Roslyn M. Brock, Chairman of the NAACP board of directors, said, “Evelyn Lowery’s leadership was essential to the longevity and power behind the movement for equality. Ms. Lowery was a drum major for justice in her own right. Her spirit lives on in the initiatives she founded and in the activists she mentored across the nation.”
NAACP President/CEO Ben Jealous said, “Ms. Lowery’s foresight and leadership pushed the envelope of what organizations like the SCLC and the NAACP could do for women and families. Her legacy lives on in the coalitions she built and the strong foundation she laid. She was a hero and will be truly missed.”
Melanie L. Campbell, convener of the Black Women’s Roundtable, described her as a “visionary founder and leader of the SCLC W.O.M.E.N., devoted wife and partner of Dr. Joseph E. Lowery, mother and a mentor to countless women and girls across the country.”
Campbell, also president/CEO of the National Coalition on Black Civic Participation, stressed that Mrs. Lowery’s work focused largely on women, but was on behalf of people across the nation.
“The nation has lost a great leader and advocate for civil rights, women’s rights, human rights and social justice for all people…We will ‘never forget to remember’ Mrs. Evelyn Gibson Lowery’s legacy by continuing to do the work every day fighting for the empowerment of women and girls to achieve equal rights economically, educationally and politically now and for future generations.”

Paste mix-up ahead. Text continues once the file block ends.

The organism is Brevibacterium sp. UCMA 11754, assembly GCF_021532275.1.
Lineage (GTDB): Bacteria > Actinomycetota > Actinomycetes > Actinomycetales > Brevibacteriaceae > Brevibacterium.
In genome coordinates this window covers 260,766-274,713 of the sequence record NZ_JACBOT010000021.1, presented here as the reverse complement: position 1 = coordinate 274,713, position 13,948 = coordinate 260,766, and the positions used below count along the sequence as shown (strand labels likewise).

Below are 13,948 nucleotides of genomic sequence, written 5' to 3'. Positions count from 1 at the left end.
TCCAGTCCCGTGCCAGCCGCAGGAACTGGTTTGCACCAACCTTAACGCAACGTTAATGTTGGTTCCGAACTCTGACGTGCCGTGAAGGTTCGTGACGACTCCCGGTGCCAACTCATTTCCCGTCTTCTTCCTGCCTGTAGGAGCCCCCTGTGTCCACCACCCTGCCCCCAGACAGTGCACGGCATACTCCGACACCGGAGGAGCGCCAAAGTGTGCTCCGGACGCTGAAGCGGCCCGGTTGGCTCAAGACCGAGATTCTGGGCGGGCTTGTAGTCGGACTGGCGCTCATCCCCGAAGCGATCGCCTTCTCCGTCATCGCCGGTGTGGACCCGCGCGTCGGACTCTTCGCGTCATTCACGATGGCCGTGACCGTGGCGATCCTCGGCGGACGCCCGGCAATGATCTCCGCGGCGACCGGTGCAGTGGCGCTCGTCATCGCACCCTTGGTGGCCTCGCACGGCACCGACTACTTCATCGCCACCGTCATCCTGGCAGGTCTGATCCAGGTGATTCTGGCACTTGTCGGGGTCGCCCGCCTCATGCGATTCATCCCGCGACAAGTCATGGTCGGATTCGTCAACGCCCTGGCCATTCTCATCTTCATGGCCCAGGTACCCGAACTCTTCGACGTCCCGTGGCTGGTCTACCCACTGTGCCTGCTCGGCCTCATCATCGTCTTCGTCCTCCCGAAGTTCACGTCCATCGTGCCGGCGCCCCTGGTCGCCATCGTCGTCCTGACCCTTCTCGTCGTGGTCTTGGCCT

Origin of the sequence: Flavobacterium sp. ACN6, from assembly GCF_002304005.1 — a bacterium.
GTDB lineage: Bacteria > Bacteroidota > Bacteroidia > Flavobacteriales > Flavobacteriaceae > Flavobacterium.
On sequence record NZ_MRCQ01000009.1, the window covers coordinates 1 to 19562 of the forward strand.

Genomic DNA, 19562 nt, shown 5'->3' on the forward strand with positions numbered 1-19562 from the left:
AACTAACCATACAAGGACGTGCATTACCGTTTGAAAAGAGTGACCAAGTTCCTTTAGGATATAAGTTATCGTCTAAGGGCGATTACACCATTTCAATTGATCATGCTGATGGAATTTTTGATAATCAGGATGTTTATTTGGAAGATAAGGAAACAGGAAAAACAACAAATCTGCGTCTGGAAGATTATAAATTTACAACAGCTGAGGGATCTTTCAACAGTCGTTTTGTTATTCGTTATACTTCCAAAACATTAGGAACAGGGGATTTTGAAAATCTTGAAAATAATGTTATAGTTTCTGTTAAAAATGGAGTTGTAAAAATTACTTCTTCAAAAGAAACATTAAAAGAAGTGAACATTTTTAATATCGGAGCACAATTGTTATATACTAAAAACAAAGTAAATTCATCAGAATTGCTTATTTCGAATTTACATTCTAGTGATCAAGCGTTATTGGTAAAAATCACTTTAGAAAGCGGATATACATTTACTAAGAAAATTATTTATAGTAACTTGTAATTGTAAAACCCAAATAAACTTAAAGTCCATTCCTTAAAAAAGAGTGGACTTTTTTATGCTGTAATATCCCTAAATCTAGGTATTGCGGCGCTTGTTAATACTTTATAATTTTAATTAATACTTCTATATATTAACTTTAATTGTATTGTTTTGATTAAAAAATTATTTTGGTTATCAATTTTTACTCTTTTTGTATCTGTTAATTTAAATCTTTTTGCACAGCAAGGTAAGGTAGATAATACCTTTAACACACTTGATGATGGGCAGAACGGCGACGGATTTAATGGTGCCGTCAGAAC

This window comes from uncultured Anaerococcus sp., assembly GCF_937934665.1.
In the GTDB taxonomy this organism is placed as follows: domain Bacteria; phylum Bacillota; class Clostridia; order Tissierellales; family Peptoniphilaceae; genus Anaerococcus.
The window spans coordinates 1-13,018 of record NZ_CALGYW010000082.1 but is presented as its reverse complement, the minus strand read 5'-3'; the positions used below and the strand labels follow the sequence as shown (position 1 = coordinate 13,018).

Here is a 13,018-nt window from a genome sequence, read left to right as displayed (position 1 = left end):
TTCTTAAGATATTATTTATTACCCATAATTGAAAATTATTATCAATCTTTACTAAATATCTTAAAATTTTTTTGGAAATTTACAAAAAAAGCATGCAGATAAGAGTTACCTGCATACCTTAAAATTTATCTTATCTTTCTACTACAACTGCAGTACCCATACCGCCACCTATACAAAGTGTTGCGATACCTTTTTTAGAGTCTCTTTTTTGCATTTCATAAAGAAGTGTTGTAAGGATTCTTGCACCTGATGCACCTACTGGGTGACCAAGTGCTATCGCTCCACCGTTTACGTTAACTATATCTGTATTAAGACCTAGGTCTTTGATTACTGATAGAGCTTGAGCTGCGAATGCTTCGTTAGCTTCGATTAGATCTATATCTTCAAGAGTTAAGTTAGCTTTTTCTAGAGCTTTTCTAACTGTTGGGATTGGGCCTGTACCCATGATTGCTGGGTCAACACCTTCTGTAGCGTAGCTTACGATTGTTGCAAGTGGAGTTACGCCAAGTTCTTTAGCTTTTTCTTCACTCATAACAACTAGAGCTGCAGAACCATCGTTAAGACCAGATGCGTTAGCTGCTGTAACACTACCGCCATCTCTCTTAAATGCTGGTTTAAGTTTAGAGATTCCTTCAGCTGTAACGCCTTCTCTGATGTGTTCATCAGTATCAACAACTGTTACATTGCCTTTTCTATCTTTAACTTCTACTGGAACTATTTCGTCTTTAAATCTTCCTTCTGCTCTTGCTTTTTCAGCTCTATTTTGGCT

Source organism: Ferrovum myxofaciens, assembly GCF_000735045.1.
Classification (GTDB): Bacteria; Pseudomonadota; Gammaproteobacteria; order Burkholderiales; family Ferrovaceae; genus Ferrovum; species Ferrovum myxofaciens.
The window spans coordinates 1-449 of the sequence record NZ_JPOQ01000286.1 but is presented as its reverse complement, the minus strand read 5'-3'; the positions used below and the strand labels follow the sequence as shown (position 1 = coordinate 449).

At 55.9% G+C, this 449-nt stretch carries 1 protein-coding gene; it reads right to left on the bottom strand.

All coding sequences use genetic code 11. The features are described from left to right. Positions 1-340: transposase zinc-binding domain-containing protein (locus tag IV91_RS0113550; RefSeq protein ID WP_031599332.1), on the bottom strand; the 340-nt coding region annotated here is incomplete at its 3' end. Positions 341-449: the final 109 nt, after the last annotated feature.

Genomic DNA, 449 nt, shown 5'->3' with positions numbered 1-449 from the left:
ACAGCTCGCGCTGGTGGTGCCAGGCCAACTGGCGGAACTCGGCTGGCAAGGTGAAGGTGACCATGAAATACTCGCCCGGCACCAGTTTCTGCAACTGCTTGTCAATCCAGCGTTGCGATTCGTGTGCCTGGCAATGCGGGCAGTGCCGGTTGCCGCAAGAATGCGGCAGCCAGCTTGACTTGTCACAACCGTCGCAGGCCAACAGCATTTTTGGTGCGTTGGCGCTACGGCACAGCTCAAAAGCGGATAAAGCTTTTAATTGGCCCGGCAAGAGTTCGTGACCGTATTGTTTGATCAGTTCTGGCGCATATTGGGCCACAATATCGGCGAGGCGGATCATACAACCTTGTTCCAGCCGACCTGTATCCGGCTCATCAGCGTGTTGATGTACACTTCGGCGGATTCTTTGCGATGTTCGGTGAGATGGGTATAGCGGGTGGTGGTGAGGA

For more than one-half century, Mrs. Lowery assisted in advancing the cause of women and the African-American family unit, in particular, as well as mankind, in general, alongside her husband within the civil rights movement’s era that began in 1955 Alabama. Throughout the ‘50s, ‘60s and ‘70s, Mrs. Lowery championed the cause and promoted women’s rights within the movement, as well as worked alongside her husband with the Atlanta-based Southern Christian Leadership Conference (SCLC), co-founded by Rev. Lowery, Dr. Martin Luther King Jr. and others.
Although SCLC/WOMEN, Inc. was formed in 1979, Mrs. Lowery, 16 years later in 1995, led in the rehabilitation of the present SCLC/WOMEN’s headquarters where she coordinated various programs and initiatives to benefit women and the family unit, as well as remember stalwart activists who rendered the ultimate sacrifice for the cause of justice and equality within the movement. Mrs. Lowery will be remembered as the champion and creator of several signature initiatives, including SCLC/WOMEN’s annual “Drum Major for Justice” awards dinner, held every April 4, in commemoration of the life and legacy of the Rev. Dr. Martin Luther King, Jr., to recognize individuals of various professions carrying out the objectives of Dr. King of justice, equality and peace.
In lieu of flowers, contributions Can be sent to SCLC/WOMEN, Inc., Evelyn G. Lowery Civil Rights Heritage Educational Tour, 328 Auburn Avenue, NE Atlanta, Ga., 30303 or Joseph E. Lowery Institute P.O. Box 92801 Atlanta, Ga. 30314
David Stokes is associate editor of the Atlanta Inquirer.